While the exterior underwent a massive shift, Phil has left the mechanical side of things mostly as it came. He opted for reliability in rerouting a selection of lines and tidying up the engine bay — including a respray in VW Nardo Grey. It’s what some may consider a ‘simple’ package; however, 200kW at the wheels and a truckload of torque in such a nimble chassis will blow your face off without cracking a sweat.
And don’t think for a second that the Hyper Roadster has been relegated to show-queen status, because it hasn’t — far from it. Peer inside, and you’ll find a four-point roll cage for the off-chance that things get wild, with the occupants strapped into Bride Vios IIs thanks to Takata Drift II harnesses. Underneath, the guards hide BC Gold coilovers along with Racing Beat front and rear sway bars. Braking power has been upgraded with Wilwood Dynalite four-pot calipers and 280mm rotors, while the steering rack has been switched out for an unpowered example for better road feel. Since the rebuild, Phil has treated the car to laps around Pukekohe at the V 4&Rotary Nationals and enjoyed the ‘scenic route’ to Hahei for Leadfoot Festival.
It sticks to terra firma under heavy acceleration as if the Hankook Ventus rubber were constructed from tar, thanks to a serious amount of mechanical grip built into the car. And nothing beats hearing a small-capacity V8 letting loose through a good 2.5-inch exhaust–and–Flowmaster combo.
The finished product has a seriously clean aesthetic that is careful to use nothing more than it needs to — we wouldn’t blame you for mistaking it for a super-rare factory trim upgrade spawned in the late ’80s. It’s a car that anyone can appreciate — the sound of a hulking muscle car emitting from something the size of a fried-chicken bucket and doing so in pure harmony. If that ain’t the definition of a shokunin’s work, then we don’t know what is.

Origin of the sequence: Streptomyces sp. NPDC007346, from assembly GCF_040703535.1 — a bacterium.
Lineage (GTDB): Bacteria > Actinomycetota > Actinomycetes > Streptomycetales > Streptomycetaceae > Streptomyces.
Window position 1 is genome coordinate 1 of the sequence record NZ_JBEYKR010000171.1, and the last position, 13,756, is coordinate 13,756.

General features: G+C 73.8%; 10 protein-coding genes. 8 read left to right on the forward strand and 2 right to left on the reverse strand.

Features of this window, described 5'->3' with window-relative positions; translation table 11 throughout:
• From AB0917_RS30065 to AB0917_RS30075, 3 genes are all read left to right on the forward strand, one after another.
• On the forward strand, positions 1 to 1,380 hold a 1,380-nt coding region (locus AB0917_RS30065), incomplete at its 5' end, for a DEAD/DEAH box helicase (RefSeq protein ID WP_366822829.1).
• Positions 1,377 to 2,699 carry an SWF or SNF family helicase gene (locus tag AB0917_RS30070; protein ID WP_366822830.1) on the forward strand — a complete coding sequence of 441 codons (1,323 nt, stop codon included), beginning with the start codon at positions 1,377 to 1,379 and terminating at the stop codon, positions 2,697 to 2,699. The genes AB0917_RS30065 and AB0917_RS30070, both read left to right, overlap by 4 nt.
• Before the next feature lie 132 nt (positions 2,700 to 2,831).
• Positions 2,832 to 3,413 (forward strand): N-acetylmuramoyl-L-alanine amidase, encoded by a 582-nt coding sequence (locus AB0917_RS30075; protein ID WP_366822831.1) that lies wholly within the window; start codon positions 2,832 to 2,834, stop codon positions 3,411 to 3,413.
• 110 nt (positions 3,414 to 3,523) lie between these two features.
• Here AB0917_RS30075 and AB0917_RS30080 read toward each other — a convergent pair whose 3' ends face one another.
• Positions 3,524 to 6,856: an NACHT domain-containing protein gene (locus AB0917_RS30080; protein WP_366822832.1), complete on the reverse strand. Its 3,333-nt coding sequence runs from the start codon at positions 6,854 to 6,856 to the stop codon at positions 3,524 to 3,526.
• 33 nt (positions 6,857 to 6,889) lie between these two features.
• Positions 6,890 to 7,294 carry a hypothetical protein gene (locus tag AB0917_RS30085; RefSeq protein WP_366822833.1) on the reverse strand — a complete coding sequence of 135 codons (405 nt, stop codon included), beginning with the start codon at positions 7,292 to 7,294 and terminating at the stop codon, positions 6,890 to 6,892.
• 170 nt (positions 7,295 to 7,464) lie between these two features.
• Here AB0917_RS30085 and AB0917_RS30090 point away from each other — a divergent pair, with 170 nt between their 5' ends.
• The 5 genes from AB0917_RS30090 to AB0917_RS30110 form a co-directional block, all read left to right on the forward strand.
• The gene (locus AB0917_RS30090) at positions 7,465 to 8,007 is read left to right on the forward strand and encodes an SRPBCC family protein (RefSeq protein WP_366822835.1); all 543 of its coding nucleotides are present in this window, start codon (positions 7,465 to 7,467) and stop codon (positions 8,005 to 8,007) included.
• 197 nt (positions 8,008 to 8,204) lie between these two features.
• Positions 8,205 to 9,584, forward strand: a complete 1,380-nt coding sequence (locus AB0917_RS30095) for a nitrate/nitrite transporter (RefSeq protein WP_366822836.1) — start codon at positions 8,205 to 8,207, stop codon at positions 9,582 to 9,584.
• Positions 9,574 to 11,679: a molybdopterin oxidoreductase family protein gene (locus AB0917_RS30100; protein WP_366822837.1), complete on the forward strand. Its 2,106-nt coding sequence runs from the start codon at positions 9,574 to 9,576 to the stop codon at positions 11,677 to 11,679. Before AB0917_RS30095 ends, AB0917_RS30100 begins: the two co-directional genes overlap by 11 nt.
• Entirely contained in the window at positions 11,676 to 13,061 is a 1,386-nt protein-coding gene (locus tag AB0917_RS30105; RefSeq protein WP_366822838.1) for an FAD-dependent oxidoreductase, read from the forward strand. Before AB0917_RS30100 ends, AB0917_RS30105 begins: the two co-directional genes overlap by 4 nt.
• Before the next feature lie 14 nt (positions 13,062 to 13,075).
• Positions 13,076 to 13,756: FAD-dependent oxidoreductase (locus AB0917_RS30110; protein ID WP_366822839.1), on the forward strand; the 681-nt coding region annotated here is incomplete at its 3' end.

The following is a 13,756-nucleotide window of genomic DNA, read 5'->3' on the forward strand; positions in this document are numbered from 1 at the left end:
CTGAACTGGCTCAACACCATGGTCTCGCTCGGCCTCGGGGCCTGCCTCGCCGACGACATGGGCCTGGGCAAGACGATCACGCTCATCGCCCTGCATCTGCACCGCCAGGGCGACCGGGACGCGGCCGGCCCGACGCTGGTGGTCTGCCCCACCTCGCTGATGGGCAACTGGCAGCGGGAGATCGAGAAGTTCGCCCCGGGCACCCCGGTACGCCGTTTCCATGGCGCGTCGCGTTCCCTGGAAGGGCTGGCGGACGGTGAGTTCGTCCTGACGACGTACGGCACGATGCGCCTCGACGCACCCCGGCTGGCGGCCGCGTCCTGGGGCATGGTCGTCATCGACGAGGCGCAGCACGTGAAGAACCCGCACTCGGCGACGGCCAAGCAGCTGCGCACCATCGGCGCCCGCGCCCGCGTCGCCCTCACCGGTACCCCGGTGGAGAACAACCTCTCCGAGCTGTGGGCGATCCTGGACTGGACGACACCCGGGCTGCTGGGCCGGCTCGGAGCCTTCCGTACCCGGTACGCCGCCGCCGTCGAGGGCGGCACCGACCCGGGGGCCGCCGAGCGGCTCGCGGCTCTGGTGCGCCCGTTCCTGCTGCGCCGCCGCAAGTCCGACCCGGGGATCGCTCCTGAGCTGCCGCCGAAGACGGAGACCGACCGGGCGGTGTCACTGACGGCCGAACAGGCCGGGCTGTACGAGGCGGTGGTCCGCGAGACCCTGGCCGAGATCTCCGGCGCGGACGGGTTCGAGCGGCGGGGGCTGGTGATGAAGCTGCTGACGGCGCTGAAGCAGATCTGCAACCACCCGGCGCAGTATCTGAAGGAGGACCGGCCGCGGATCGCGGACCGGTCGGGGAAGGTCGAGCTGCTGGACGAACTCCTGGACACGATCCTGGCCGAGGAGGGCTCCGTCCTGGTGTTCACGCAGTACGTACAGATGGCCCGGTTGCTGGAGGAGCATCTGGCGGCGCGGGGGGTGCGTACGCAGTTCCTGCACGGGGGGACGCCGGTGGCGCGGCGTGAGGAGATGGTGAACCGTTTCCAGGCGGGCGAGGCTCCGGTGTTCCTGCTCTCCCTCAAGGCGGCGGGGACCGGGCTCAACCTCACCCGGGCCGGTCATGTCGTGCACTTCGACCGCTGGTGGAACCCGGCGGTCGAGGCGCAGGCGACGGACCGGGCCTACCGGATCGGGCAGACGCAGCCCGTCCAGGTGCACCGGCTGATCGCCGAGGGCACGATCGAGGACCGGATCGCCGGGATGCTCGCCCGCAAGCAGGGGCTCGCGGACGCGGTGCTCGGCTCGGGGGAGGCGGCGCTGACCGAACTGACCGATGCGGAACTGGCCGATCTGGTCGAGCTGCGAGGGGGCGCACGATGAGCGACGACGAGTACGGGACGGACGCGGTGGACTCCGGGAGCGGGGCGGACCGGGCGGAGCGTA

OCCUPATION: Fried-chicken connoisseur
BUILD TIME: One year
LENGTH OF OWNERSHIP: One year
THANKS: Stylish Tuning Shop; my dad Andy Huynh at A Team IT; Matt Tasker at YSM Workshop; Jono Rowlands at JNR Refinishers; Jerry, Kimmi, and Todd at Big Brown Industries; Avery Wong at Beaurepaires Greenlane; AJ Shepherd and Nathan Malmo at Pitstop Albany; and David Chen
1989 Mazda MX-5 (NA)
ENGINE: Toyota 1UZ-FE, 3968cc, V8
INTAKE: Alloy intake elbow, Fram pod filter
EXHAUST: Custom twin 2.5-inch-into-one system, Flowmaster Super 44 muffler, three-inch stainless tip, custom headers
FUEL: Walbro fuel pump
IGNITION: NGK spark plugs
COOLING: RPS dual-pass alloy radiator, 14-inch electric fan, Tridon pressure-releasable radiator cap and high-flow thermostat
EXTRA: Custom steel six-litre sump, engine bay resprayed in VW Nardo Grey, intake manifold resprayed, Volvo overflow tank
GEARBOX: Toyota W58 five-speed, 1UZ-to-W58 bellhousing adapter
CLUTCH: Exedy heavy-duty
DIFF: Mazda RX-7 FC 4.10 limited-slip
EXTRA: Custom one-piece driveshaft
STRUTS: BC Gold coilovers; (F) 10kg springs, (R) 8kg springs
BRAKES: (F) Wilwood Dynalite four-pot calipers, 280mm rotors,
braided lines; (R) factory
EXTRA: Unpowered-steering-rack conversion, engine bay widened, modified subframe with custom engine mounts, custom power plant frame (PPF) driveline brace, four-point half cage, Racing Beat front and rear sway bars, drive shaft hoops
WHEELS: 16×7-inch (+38) Bridgestone DTM Racing
TYRES: (Street) 205/40R16 and 205/45R16 Hankook Ventus, (track) 205/50R16 Dunlop Direzza ZII Star Spec
PAINT: Resprayed in gloss white by Jono at JNR Refinishing
ENHANCEMENTS: RS Active Type-II front bumper, Nue fender vents, Rev9 Autosport fender flares, Fujita Engineering–style side steps, Project-G corner flares, KG-Works ducktail spoiler, Stylish Tuning Shop–modified OEM tail lights, Stylish Tuning Shop ‘Hyper Roadster’ side stripe in KFC red, mirror tints, ceramic protection using Hikari Diamond, LED light conversion
SEATS: Bride Vios II, super low fixed seat rails, Takata Drift II harnesses
STEERING WHEEL: Moco-Moco 320mm, detachable boss kit
INSTRUMENTATION: Stylish Tuning Shop custom GPS digital-speedo conversion, relocated temperature gauge, LED illumination
OTHER: Cusco handbrake button, carbon-fibre gear knob, Broadway wide-angle rear-view mirror, Sparco floor mats, door cards retrimmed in Bride gradation, manual winding windows, air-con delete
This article originally appeared in NZ Performance Car issue No. 256 — to get your hands on a print copy click the cover below